17. 17.

    There are problems related with data availability that justify the restriction of the analysis to Western Europe. First, in several elections, turnout at the district level is not available, especially in African and Latin American countries. Second, in some cases, there are no data for specific districts, which create additional problems of comparison within the units of analysis. Finally, there are countries with very few elections, which can decompensate the panel data when a longitudinal analysis is carried out.

  18. 18.

    Voters have to provide a legitimate reason for abstention, or face a fine sanction. They can be disfranchised if they have abstained from four elections within 15 years and may face greater difficulties in getting a job in the public sector.

  19. 19.

    A Hausman test confirmed that there is no correlation between the unobserved heterogeneity and the independent variables, assumption of random-effects model.

  20. 20.

    On the one hand, Klein´s test has been performed in order to test the presence of multicollinearity, supporting the presented model. On the other hand, the models have been reproduced excluding inflation and ethnic fractionalization alternatively but only the first variable is statistical significant at a 1 or 5 per cent level.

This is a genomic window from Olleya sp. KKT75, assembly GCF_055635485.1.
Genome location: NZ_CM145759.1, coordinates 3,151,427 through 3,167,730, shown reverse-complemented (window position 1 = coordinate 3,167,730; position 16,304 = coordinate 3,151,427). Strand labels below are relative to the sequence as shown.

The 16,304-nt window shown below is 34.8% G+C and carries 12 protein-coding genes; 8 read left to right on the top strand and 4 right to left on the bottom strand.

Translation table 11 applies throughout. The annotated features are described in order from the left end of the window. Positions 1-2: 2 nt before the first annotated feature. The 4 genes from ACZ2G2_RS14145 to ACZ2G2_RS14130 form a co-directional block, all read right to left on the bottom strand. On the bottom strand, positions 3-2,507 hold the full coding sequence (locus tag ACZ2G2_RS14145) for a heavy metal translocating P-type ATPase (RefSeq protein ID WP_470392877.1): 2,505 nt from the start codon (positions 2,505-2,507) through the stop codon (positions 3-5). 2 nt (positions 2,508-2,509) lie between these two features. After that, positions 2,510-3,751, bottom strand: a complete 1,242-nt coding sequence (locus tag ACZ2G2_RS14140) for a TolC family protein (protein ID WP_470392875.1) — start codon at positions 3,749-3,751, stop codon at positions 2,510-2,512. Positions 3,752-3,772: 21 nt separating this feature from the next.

21. 21.

    It can be argued that proportionality – especially PR systems – in the electoral system can affect turnout at the national level (Blais and Carty, 1990). It makes sense to introduce it as a control variable assuming that district magnitude is correlated with proportionality (Cox, 1999). No relevant change takes place when (log) average district magnitude replaces the number of districts.

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Acknowledgements

The author would like to acknowledge Ignacio Lago, André Blais, Marc Guinjoan, José Ramón Montero and Eva Anduiza for their thoughtful and useful comments and suggestions. He would also like to thank the two anonymous reviewers of this article for their insightful comments and acknowledges financial support from the Spanish Ministry of Science and Innovation, research project CSO2010-1639.

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Simon, P. Heterogeneity in turnout rates across regions and the nationalization of party systems. Acta Polit 51, 173–193 (2016). https://doi.org/10.1057/ap.2015.3

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Keywords

  • nationalization
  • turnout
  • inflation
  • modernization
  • party systems